You need balance for basically everything you do, that involves you standing up and being mobile. And it is not just walking a straight line (I still have trouble doing that now), it is also other simpler things in life folks take for granted. I use myself and my abilities (or lack thereof) as an example here:

1. Standing on one leg balanced for more than 2 seconds. I am improving but not great. As with most Stroke, one side of the body is affected - in my case, the "Stroke-side" is right, where both my right leg and arms was/is affected. My master-arm is the right-arm, so you can imagine my freakout (more on that later below under "dexterity").

2. Walking Up or Down steps. Up is never much of a problem (with or without side-handles) but am working on my walking-down without side-handles. And it is a slow walk, as at moments in time, one leg would be suspended above while the other takes over the weight, right? Hence, "balance".

3. Crossing over a curb or bump. Again, same issue of balance, but in the middle of nowhere, there is no side-railing to hold unto - hence my walking stick comes in handy. These days i tend to maneuver around/over obstacles like this without much fuss (but for the fear of falling flat on my face of course hahaha) but tis conquerable, nevertheless. You think walking and crossing over the raised step in the HBD toilet doorway is "easy"?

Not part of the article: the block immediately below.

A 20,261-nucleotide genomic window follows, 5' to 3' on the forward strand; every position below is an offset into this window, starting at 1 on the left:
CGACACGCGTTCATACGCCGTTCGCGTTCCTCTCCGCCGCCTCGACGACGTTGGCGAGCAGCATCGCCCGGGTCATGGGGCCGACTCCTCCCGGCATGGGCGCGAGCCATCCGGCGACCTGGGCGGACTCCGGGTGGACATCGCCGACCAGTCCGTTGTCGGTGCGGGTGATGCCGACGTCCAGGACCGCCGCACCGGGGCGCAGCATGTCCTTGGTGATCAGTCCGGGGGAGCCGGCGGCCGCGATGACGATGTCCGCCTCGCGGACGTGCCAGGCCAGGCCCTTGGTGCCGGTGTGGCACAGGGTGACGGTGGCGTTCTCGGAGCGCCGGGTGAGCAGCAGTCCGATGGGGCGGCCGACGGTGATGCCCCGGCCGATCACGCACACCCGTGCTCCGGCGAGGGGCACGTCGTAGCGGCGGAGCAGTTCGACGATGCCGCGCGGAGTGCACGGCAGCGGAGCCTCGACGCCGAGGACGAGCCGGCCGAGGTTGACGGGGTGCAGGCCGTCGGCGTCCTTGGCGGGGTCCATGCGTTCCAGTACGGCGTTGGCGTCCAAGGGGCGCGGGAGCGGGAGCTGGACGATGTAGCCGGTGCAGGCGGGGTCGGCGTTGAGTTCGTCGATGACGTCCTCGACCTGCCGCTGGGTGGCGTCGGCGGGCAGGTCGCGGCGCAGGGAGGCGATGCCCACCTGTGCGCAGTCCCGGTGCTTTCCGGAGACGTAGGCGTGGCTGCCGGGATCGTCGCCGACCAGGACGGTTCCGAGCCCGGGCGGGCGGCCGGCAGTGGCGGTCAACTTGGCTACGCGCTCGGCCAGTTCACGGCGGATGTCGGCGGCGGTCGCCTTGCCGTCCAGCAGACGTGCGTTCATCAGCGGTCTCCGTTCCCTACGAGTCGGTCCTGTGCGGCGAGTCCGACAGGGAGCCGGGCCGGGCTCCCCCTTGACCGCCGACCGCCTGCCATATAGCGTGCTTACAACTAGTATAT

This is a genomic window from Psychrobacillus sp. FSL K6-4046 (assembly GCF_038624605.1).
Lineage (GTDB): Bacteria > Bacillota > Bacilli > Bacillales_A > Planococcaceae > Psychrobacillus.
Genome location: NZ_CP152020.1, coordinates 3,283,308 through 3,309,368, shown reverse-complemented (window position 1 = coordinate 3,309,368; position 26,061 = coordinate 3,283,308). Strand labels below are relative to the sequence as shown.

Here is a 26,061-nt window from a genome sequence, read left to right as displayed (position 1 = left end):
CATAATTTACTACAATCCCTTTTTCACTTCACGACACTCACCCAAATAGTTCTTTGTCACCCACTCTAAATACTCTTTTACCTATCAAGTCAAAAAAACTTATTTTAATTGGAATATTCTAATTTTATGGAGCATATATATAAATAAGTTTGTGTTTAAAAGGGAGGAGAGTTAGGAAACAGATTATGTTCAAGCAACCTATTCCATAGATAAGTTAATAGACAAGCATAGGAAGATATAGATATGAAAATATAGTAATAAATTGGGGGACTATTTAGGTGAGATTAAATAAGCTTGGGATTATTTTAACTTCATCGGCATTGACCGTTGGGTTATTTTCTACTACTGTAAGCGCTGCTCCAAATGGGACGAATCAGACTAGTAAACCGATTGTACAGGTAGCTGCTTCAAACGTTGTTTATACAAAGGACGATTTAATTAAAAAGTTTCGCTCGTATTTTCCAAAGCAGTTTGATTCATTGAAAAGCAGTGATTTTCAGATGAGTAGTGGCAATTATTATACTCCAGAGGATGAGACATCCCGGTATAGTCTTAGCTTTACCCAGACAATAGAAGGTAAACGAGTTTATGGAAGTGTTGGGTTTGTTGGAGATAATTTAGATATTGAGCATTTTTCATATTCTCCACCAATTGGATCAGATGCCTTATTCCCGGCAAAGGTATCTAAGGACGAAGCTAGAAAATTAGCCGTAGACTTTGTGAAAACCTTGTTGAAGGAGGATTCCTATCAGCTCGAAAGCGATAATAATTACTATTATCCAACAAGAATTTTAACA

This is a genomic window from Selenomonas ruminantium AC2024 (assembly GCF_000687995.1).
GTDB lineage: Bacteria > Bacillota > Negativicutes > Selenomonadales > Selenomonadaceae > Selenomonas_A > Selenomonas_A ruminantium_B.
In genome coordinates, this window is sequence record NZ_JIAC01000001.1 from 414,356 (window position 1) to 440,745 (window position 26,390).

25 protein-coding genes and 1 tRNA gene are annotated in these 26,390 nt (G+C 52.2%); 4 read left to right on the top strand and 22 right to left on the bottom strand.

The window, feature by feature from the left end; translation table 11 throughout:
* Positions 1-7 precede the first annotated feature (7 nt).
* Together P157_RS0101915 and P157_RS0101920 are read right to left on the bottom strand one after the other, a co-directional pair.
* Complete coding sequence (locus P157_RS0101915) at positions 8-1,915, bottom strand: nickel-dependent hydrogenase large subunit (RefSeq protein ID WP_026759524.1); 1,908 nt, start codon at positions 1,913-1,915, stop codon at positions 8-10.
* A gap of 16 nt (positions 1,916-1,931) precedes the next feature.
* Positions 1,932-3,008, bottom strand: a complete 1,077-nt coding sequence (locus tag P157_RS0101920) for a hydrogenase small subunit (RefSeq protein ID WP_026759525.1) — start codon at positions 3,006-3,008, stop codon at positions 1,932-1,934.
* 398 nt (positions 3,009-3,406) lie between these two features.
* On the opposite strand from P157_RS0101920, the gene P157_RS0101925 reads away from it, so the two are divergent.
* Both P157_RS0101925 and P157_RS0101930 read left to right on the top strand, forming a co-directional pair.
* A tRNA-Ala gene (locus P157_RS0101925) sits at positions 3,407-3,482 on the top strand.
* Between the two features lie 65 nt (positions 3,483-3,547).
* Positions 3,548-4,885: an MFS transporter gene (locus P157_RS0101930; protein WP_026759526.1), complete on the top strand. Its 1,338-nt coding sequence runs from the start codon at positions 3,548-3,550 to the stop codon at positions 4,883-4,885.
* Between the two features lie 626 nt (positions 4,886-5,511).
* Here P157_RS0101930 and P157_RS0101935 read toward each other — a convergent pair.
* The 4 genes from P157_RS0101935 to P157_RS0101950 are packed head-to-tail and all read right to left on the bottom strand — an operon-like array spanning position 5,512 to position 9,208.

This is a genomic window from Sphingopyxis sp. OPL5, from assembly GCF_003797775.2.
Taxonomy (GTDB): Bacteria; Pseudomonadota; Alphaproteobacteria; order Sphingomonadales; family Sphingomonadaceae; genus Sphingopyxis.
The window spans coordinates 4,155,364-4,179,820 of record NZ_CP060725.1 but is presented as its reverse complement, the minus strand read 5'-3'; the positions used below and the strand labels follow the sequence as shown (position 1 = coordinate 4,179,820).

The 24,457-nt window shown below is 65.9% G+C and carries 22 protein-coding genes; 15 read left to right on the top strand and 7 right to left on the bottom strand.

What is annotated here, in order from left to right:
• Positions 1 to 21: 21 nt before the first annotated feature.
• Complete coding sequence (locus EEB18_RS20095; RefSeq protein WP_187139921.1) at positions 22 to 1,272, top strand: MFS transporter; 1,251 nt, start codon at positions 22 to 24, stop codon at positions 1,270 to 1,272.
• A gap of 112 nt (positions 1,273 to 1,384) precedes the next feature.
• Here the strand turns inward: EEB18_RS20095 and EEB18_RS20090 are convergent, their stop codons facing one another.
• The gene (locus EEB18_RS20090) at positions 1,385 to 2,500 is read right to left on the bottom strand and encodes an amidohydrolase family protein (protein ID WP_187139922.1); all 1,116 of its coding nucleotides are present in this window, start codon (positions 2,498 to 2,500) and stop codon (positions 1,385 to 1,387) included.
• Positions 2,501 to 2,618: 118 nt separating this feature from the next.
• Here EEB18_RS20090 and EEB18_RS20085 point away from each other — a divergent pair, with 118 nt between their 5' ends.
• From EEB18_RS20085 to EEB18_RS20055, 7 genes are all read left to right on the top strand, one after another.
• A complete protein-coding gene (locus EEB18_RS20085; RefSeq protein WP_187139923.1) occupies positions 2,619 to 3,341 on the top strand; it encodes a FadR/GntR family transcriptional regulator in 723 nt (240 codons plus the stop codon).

4. Closing my eyes and standing with one-leg-in-front-of-another. Try it yourselves and see how it is. I cannot do it for more than 5-8 seconds (or less) as the feeling of falling is ever present and is a tangible situation happening.

Because of the lack of balance, or the uncontrollable aspect of such, a lot of folks tend to "fall" - especially happens for older folks. Although this is not exclusive to Stroke, the ability to be stable affects older folks as well - but with Stroke - it is an added risk.

I have heard numerous stories and recollections of old folks who fall, after leaving rehab (or even during, but specifically at home), dislocate their hip, or other parts, and it is heart-breaking. I am also wary that even tho I might be able to waddle around like a drunk man - because that IS literally how I look like and feel like moving about - there is also the fear of falling or taking a misstep, and getting all the issues back up again.

For sure folks can say: "Take That Step Forward!" - but for the lack of balance skills, how can folks dare be able to "right" themselves as easily as healthy, able-bodied folks do?

But of course try, day to day, step by agonizing step.